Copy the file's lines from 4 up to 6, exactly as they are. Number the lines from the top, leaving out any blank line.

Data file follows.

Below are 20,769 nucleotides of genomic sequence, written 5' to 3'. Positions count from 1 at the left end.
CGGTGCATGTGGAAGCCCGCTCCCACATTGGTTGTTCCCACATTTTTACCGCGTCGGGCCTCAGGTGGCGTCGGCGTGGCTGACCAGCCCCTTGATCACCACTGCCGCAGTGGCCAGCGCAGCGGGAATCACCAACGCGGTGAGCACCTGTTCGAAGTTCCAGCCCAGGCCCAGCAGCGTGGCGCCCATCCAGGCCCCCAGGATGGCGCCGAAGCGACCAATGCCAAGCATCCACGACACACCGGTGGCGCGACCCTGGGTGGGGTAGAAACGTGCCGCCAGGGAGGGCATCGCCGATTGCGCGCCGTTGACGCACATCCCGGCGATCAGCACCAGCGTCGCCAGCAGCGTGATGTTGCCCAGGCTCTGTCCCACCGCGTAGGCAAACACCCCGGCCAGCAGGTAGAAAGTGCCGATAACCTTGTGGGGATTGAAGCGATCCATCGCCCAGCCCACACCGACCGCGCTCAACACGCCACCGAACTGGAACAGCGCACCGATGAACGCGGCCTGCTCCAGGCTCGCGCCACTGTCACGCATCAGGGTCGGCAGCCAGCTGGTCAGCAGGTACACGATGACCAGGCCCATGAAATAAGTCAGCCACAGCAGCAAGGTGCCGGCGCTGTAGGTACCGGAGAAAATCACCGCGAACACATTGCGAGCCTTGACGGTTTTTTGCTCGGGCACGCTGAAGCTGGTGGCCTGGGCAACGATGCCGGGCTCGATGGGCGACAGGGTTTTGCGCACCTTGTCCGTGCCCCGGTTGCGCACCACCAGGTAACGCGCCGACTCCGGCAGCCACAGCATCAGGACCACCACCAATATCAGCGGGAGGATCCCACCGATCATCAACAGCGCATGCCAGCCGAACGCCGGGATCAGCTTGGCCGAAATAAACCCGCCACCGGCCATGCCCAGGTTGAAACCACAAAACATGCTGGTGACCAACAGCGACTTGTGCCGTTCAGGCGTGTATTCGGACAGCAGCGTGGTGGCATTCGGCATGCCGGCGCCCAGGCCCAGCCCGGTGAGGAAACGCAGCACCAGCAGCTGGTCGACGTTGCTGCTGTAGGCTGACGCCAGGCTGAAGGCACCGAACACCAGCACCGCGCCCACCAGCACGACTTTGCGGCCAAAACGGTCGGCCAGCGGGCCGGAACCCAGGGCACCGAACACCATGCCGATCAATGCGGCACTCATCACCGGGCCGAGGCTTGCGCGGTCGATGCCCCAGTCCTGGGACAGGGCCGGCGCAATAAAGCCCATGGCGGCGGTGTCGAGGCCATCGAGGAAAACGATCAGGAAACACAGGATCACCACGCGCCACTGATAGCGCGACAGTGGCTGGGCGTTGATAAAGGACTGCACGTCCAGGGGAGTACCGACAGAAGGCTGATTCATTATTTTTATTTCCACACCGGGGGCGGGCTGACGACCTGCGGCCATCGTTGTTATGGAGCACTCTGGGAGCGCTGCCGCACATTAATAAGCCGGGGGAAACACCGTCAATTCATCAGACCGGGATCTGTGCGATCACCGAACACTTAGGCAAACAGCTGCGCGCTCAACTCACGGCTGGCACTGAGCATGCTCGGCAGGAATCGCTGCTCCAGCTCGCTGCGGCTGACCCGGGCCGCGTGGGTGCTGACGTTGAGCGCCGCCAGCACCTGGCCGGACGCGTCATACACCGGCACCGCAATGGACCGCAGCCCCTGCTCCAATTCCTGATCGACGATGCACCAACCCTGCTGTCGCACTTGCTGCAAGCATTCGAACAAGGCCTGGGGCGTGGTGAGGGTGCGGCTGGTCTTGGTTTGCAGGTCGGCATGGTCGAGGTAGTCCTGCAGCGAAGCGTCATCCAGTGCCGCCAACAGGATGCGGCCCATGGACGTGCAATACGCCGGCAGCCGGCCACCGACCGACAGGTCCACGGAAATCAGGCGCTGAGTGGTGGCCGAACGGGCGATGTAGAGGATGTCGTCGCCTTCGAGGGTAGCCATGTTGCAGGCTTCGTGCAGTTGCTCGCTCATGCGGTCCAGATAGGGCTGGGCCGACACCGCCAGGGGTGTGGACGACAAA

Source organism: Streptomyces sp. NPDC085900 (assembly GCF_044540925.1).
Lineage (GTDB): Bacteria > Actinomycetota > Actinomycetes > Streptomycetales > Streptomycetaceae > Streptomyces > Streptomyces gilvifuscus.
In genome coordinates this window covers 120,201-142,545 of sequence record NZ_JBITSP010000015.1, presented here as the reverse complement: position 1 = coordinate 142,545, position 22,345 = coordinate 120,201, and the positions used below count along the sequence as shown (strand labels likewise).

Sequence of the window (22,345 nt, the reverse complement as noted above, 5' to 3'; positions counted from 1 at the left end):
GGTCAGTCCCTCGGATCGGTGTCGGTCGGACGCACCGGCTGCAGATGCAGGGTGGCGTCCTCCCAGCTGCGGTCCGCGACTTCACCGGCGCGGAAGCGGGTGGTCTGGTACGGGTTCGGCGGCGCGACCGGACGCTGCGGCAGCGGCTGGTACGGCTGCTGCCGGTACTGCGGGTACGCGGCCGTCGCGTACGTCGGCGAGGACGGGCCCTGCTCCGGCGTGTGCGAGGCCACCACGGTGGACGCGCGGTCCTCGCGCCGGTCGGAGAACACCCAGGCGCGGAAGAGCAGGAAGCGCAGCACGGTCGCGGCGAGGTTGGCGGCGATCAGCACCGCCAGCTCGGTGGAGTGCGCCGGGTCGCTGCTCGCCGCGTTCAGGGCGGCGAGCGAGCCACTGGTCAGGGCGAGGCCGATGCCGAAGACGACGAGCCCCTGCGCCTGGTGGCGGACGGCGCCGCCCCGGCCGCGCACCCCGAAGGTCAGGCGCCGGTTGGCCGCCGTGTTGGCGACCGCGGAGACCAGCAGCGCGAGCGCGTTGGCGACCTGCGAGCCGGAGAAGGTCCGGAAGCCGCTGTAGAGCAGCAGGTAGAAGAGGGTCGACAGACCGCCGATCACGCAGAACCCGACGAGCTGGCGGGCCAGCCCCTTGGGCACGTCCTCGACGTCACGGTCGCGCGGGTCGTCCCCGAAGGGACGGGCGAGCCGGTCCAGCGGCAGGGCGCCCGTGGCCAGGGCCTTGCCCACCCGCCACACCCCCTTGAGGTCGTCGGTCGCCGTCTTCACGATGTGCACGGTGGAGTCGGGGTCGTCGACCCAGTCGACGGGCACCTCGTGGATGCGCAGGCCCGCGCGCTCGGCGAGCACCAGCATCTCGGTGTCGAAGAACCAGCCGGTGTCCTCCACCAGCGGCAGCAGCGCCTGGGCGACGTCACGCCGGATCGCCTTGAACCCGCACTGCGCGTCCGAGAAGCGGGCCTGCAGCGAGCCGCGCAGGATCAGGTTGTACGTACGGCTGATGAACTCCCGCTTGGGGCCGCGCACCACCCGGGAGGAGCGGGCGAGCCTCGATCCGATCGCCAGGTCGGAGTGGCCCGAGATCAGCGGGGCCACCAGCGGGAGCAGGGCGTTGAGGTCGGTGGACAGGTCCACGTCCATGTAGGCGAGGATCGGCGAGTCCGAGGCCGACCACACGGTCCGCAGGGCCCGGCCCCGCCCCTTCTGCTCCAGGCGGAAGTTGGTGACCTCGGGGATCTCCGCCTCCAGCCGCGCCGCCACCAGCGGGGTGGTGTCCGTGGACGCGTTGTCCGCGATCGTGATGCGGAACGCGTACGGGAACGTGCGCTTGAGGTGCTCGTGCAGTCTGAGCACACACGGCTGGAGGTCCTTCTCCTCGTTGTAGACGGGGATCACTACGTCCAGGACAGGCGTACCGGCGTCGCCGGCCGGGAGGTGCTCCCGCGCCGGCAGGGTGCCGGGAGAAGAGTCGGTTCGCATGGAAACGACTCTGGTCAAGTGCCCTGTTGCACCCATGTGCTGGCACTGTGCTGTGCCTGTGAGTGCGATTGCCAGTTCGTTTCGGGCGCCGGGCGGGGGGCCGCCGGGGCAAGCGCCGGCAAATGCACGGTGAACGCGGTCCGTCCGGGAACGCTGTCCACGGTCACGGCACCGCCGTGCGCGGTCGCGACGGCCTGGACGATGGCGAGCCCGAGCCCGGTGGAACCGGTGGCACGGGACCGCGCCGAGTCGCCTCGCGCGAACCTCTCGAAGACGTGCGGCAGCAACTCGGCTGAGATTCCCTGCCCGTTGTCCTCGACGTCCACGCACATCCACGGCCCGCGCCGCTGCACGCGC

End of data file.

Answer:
Lineage (GTDB): Bacteria > Actinomycetota > Actinomycetes > Streptomycetales > Streptomycetaceae > Streptomyces > Streptomyces gilvifuscus.
In genome coordinates this window covers 120,201-142,545 of sequence record NZ_JBITSP010000015.1, presented here as the reverse complement: position 1 = coordinate 142,545, position 22,345 = coordinate 120,201, and the positions used below count along the sequence as shown (strand labels likewise).

Sequence of the window (22,345 nt, the reverse complement as noted above, 5' to 3'; positions counted from 1 at the left end):